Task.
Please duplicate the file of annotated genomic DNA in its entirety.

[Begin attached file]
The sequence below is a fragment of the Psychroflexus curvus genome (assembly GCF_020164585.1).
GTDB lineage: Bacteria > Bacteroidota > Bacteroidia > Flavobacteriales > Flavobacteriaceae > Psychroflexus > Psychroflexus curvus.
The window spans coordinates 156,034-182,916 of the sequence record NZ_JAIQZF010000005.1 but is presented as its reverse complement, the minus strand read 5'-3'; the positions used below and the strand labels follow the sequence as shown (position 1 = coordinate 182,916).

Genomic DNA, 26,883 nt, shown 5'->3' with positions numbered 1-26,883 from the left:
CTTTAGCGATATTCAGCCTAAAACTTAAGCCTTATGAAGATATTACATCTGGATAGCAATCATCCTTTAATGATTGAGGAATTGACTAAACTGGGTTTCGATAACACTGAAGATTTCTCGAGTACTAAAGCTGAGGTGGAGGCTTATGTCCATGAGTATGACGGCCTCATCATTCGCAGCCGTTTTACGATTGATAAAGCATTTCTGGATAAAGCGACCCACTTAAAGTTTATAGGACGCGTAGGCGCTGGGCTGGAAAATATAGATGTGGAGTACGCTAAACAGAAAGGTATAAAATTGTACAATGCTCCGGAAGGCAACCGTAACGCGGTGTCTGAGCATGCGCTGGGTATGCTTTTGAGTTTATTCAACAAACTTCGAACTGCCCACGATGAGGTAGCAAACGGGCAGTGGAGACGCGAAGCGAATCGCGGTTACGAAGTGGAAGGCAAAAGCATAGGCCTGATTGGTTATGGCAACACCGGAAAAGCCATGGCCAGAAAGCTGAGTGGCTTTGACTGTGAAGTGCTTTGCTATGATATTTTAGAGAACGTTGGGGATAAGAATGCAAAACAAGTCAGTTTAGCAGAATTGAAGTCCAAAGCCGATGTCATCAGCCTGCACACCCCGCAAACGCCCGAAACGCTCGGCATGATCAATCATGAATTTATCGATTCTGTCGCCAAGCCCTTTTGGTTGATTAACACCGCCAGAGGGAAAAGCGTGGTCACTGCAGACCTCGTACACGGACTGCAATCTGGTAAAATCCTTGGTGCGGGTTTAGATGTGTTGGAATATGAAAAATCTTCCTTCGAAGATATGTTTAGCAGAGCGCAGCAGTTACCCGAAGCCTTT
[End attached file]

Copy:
The sequence below is a fragment of the Psychroflexus curvus genome (assembly GCF_020164585.1).
GTDB lineage: Bacteria > Bacteroidota > Bacteroidia > Flavobacteriales > Flavobacteriaceae > Psychroflexus > Psychroflexus curvus.
The window spans coordinates 156,034-182,916 of the sequence record NZ_JAIQZF010000005.1 but is presented as its reverse complement, the minus strand read 5'-3'; the positions used below and the strand labels follow the sequence as shown (position 1 = coordinate 182,916).

Genomic DNA, 26,883 nt, shown 5'->3' with positions numbered 1-26,883 from the left:
CTTTAGCGATATTCAGCCTAAAACTTAAGCCTTATGAAGATATTACATCTGGATAGCAATCATCCTTTAATGATTGAGGAATTGACTAAACTGGGTTTCGATAACACTGAAGATTTCTCGAGTACTAAAGCTGAGGTGGAGGCTTATGTCCATGAGTATGACGGCCTCATCATTCGCAGCCGTTTTACGATTGATAAAGCATTTCTGGATAAAGCGACCCACTTAAAGTTTATAGGACGCGTAGGCGCTGGGCTGGAAAATATAGATGTGGAGTACGCTAAACAGAAAGGTATAAAATTGTACAATGCTCCGGAAGGCAACCGTAACGCGGTGTCTGAGCATGCGCTGGGTATGCTTTTGAGTTTATTCAACAAACTTCGAACTGCCCACGATGAGGTAGCAAACGGGCAGTGGAGACGCGAAGCGAATCGCGGTTACGAAGTGGAAGGCAAAAGCATAGGCCTGATTGGTTATGGCAACACCGGAAAAGCCATGGCCAGAAAGCTGAGTGGCTTTGACTGTGAAGTGCTTTGCTATGATATTTTAGAGAACGTTGGGGATAAGAATGCAAAACAAGTCAGTTTAGCAGAATTGAAGTCCAAAGCCGATGTCATCAGCCTGCACACCCCGCAAACGCCCGAAACGCTCGGCATGATCAATCATGAATTTATCGATTCTGTCGCCAAGCCCTTTTGGTTGATTAACACCGCCAGAGGGAAAAGCGTGGTCACTGCAGACCTCGTACACGGACTGCAATCTGGTAAAATCCTTGGTGCGGGTTTAGATGTGTTGGAATATGAAAAATCTTCCTTCGAAGATATGTTTAGCAGAGCGCAGCAGTTACCCGAAGCCTTT